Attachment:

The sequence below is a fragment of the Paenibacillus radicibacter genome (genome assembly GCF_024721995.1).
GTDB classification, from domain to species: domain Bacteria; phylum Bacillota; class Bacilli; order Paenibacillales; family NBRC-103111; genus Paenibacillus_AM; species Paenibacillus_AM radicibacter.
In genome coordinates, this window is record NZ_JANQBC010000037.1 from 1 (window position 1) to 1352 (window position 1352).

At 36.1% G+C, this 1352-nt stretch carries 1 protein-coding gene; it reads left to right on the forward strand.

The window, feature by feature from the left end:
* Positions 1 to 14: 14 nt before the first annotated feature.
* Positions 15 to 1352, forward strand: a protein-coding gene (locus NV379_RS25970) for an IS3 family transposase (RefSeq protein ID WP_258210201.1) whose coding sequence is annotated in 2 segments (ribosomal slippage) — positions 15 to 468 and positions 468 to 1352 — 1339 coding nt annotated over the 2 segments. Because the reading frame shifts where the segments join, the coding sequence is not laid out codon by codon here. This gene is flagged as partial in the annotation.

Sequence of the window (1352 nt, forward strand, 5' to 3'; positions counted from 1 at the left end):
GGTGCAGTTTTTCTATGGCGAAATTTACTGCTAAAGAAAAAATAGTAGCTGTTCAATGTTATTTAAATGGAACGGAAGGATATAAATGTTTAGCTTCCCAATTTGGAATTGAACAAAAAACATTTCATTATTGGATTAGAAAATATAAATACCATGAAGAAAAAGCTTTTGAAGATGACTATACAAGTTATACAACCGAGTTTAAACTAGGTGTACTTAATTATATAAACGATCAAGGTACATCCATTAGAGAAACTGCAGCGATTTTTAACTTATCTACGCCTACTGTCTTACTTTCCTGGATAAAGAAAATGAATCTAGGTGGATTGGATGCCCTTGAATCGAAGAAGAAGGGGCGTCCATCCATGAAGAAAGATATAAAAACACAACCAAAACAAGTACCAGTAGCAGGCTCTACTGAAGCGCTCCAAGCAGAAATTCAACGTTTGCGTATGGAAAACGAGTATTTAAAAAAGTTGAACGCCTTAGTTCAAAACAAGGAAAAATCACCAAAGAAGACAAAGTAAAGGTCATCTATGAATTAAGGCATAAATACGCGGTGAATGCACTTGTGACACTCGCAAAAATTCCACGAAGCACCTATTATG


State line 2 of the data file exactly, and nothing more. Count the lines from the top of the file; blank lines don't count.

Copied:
GTDB classification, from domain to species: domain Bacteria; phylum Bacillota; class Bacilli; order Paenibacillales; family NBRC-103111; genus Paenibacillus_AM; species Paenibacillus_AM radicibacter.